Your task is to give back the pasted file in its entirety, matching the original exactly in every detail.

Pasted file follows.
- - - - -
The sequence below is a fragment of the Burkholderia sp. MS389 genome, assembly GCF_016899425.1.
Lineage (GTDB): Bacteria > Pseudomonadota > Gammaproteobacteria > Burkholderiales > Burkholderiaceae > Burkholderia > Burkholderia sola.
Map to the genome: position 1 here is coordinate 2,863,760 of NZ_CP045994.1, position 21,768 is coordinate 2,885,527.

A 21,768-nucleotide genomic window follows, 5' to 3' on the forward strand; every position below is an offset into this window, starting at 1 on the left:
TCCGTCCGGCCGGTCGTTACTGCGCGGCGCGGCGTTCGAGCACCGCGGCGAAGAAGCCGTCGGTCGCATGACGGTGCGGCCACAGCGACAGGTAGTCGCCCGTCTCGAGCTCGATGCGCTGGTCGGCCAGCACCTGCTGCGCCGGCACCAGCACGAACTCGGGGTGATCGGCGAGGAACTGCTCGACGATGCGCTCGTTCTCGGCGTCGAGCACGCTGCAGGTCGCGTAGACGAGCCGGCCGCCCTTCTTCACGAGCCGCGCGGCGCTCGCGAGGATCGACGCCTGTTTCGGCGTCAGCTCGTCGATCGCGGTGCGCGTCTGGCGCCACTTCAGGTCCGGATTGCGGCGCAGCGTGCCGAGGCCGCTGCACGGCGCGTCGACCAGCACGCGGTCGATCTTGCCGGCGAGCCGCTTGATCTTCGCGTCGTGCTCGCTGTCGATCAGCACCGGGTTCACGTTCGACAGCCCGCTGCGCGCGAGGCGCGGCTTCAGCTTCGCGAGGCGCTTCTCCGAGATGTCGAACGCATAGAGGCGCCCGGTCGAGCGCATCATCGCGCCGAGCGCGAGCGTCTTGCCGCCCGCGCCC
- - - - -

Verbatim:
The sequence below is a fragment of the Burkholderia sp. MS389 genome, assembly GCF_016899425.1.
Lineage (GTDB): Bacteria > Pseudomonadota > Gammaproteobacteria > Burkholderiales > Burkholderiaceae > Burkholderia > Burkholderia sola.
Map to the genome: position 1 here is coordinate 2,863,760 of NZ_CP045994.1, position 21,768 is coordinate 2,885,527.

A 21,768-nucleotide genomic window follows, 5' to 3' on the forward strand; every position below is an offset into this window, starting at 1 on the left:
TCCGTCCGGCCGGTCGTTACTGCGCGGCGCGGCGTTCGAGCACCGCGGCGAAGAAGCCGTCGGTCGCATGACGGTGCGGCCACAGCGACAGGTAGTCGCCCGTCTCGAGCTCGATGCGCTGGTCGGCCAGCACCTGCTGCGCCGGCACCAGCACGAACTCGGGGTGATCGGCGAGGAACTGCTCGACGATGCGCTCGTTCTCGGCGTCGAGCACGCTGCAGGTCGCGTAGACGAGCCGGCCGCCCTTCTTCACGAGCCGCGCGGCGCTCGCGAGGATCGACGCCTGTTTCGGCGTCAGCTCGTCGATCGCGGTGCGCGTCTGGCGCCACTTCAGGTCCGGATTGCGGCGCAGCGTGCCGAGGCCGCTGCACGGCGCGTCGACCAGCACGCGGTCGATCTTGCCGGCGAGCCGCTTGATCTTCGCGTCGTGCTCGCTGTCGATCAGCACCGGGTTCACGTTCGACAGCCCGCTGCGCGCGAGGCGCGGCTTCAGCTTCGCGAGGCGCTTCTCCGAGATGTCGAACGCATAGAGGCGCCCGGTCGAGCGCATCATCGCGCCGAGCGCGAGCGTCTTGCCGCCCGCGCCC